It honestly seems like a waste of a great case. Of course I'm not privvy to listening to the end result, but I doubt you've made an audible difference with all the (unnecessarily destructive) modifications. At the very least, I hope you enjoyed yourself. :D

IsaacKuo
Posts: 1705
Joined: Fri Jan 23, 2004 7:50 am
Location: Baton Rouge, Louisiana

Post by IsaacKuo » Sun Apr 22, 2007 5:35 pm

What unnecessarily destructive modifications? He cut out two fan grills, something which I'd do to any case, regardless of price. He took advantage of the case's features--particularly the hard drive suspension system.
Isaac Kuo

Moogles
Posts: 315
Joined: Thu Mar 22, 2007 10:28 am

Post by Moogles » Sun Apr 22, 2007 6:56 pm

Did you miss the gigantic hole in the bottom of the case, Isaac? :) What about the less than perfectly aligned ventholes near the PSU?

I was semi-joking when I replied though, I don't object to this kind of maltreatment of cases at all. The problem is, I don't think any of his mods made sense. He essentially ruined a nice case that was already designed to be very quiet. It simply doesn't look like it did anything other than ruin the case's aesthetic appeal. It looks like McGuyver used his Swiss army knife to cut a flying disc of death out of the bottom of the case.

45W CPU, and a TV card. The case could have been perfectly adequately cooled with a single exhaust fan. Mangling the case and adding more fans just doesn't work for me.

There's a time for drastic measures, I just don't see it here. Sorry.

Vidicio: I hope you don't take offense ot anything I say, I'm just expressing my opinion. I think you went overboard on the modding, but in general it's a nice build.

Vidicio
Posts: 21
Joined: Mon Apr 16, 2007 11:30 pm
Location: Finland

Post by Vidicio » Sun Apr 22, 2007 9:30 pm

Moogles wrote:It honestly seems like a waste of a great case.
I'm not at all surprised of this kind of opinions and I really don't mind at all (all critic deserved). It is indeed good that you have the guts to say it out loud. I bet many other viewers of this entry feel the same and would like to use even more explicit wording but are afraid to express themselves.

For me the Antec case complements other investments made for quiet result: PSU (alone more expensive than Solo), Scythe box, fans and damping. These other related investments actually cost me twice the price of the case. A cheaper case with more resonating structure would have reduced the value of related investments and effort. Plus it wouldn't have been as good looking.
Moogles wrote:Of course I'm not privvy to listening to the end result, but I doubt you've made an audible difference with all the (unnecessarily destructive) modifications.
Unfortunately I cannot proof this but I made quite many experiments to find out which modifications do and which don't make audible difference and I did everything else before proceeding to the destructive ones. You're definately right assuming that these modifications aren't audible enough to motivate most modders to alter the case. Quite likely I value each DB lost more than an average modder?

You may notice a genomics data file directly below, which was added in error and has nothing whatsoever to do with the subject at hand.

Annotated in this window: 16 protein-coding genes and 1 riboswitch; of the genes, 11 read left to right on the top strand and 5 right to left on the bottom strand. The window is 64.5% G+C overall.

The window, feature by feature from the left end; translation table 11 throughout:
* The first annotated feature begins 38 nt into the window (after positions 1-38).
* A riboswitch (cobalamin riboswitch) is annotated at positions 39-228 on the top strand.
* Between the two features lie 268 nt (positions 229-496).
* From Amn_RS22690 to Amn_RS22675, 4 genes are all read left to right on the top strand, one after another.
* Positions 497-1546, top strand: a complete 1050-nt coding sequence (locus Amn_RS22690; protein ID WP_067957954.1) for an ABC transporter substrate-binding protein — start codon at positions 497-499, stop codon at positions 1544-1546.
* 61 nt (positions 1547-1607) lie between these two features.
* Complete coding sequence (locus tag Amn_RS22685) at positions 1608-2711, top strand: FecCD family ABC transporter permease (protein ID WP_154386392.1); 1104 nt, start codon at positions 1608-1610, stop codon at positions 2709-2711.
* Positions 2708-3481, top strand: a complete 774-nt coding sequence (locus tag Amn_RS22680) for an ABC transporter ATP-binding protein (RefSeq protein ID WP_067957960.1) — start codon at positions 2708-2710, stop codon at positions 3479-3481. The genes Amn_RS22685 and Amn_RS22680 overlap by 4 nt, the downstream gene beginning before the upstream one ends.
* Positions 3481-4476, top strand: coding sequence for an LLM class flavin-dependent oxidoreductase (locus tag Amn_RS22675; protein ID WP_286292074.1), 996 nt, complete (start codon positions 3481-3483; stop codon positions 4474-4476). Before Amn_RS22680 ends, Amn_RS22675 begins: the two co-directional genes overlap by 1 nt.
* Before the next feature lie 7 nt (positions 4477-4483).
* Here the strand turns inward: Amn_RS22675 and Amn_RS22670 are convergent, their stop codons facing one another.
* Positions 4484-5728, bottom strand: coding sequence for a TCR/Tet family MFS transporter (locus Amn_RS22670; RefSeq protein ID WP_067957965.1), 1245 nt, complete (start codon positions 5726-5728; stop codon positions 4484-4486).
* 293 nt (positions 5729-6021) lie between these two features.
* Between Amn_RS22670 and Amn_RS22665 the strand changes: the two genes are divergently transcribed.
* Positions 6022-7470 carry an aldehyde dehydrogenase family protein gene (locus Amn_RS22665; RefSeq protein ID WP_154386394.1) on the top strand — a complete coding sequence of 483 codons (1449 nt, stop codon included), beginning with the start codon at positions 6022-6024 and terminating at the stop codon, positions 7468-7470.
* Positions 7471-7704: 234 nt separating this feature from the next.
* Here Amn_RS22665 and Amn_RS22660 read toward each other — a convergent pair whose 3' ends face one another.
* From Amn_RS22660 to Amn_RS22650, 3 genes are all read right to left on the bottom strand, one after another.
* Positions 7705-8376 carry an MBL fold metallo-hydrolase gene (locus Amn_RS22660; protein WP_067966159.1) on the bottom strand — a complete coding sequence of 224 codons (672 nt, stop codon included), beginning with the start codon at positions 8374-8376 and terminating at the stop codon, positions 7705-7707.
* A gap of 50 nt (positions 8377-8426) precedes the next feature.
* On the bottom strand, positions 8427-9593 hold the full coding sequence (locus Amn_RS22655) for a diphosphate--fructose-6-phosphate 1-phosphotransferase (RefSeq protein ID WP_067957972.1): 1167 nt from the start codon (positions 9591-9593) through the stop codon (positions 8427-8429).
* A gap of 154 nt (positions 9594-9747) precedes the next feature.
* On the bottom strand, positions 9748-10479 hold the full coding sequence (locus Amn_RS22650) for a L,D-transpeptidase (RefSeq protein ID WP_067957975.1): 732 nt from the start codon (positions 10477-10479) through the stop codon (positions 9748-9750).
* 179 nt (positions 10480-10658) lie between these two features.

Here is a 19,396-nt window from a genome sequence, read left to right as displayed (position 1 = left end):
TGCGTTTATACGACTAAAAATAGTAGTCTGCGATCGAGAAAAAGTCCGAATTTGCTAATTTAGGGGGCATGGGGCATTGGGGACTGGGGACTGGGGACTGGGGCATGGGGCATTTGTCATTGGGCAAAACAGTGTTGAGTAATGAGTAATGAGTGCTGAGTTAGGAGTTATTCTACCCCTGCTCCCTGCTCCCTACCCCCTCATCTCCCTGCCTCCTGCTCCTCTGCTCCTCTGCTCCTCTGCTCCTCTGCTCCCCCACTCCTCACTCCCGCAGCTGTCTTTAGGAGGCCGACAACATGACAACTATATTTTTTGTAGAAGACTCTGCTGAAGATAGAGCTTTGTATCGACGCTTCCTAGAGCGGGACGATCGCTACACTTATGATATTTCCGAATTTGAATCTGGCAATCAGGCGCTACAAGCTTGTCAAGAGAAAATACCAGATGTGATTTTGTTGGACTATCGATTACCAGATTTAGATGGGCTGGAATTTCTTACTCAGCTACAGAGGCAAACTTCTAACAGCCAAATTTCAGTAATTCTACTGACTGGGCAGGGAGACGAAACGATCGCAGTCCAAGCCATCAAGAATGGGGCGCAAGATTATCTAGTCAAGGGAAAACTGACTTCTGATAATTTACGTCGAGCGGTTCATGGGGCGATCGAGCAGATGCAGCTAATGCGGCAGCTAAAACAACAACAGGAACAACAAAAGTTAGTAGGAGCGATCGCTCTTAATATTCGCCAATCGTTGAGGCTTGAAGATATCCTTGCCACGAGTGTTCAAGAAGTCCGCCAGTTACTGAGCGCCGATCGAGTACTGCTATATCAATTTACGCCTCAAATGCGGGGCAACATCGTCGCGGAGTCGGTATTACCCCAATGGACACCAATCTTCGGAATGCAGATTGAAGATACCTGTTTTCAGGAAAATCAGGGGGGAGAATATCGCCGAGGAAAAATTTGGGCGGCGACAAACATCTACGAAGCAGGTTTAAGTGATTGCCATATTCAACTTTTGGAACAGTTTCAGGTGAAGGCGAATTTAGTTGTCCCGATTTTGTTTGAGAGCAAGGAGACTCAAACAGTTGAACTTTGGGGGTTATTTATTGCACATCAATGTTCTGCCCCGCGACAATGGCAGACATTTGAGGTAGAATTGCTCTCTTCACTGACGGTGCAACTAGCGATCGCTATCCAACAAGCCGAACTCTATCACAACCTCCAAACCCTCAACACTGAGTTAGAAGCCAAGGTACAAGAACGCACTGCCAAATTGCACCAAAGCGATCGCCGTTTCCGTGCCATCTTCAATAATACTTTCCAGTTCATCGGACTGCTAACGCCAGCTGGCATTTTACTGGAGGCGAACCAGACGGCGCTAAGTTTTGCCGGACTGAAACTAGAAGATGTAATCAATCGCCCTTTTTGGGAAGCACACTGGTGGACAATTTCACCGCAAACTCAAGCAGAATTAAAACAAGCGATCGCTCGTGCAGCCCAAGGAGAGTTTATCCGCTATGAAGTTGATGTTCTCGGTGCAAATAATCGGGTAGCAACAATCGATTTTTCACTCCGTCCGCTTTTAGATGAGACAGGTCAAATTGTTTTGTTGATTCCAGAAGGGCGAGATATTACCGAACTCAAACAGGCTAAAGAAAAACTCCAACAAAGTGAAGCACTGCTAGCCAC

I bet that if I had nicely finished all the cuts and holes and sleeved the cables (and added ambient lighting inside the case) before posting here, you'd consider the modifications more acceptable? Outside the rig would look exactly the same in where it stands. Please don't take this personally. I don't judge anybody for being emotionally attached to computer cases. To have feelings on things is human.

Still, I hope this entry might give somebody some ideas on softmounting the fans (simple, quick, inexpensive and does make difference), considering exteme HDD silencing or re-designing the case air flow (no, you don't necessarily need to make holes).

Vidicio
Posts: 21
Joined: Mon Apr 16, 2007 11:30 pm
Location: Finland

Post by Vidicio » Sun Apr 22, 2007 11:21 pm

IsaacKuo wrote:He cut out two fan grills...
Only the rear grill is cut off. The front grills are in a separate part and the front filters are also detachable. You can take out (or put back) the filters separately or the front grills completely without tools.

In the front, there is still the outer grill (in the sides of the front panel). There is no visually acceptable way to remove that grill but it doesn't prevent effective air intake as there now is also the bottom hole.

Sylph-DS
Posts: 223
Joined: Wed Apr 04, 2007 2:56 am
Location: The Netherlands

Post by Sylph-DS » Mon Apr 23, 2007 5:13 am

Haha, that hole in the bottom is so freakin ghetto :D

I like this a lot, I have a Solo myself, and I have no intention of going this far with it, yet. (won't matter much as my GFX and CPU coolers are still quite noisy :() And even though a lot of the modifications don't work for the looks, I can understand quite well why you made them.

Although, at the top-left I think I would've tried getting a nice slit instead of a bunch of holes, I can immagine that you probably didn't have the proper tools.

It seems you know your way around quiet cooling.

I congratulate you on a succesful build :)
[size=75][b]Idiot. Geek. Sylph.[/b]
[i]Now, where did I leave my motivation?[/i][/size]

Post Reply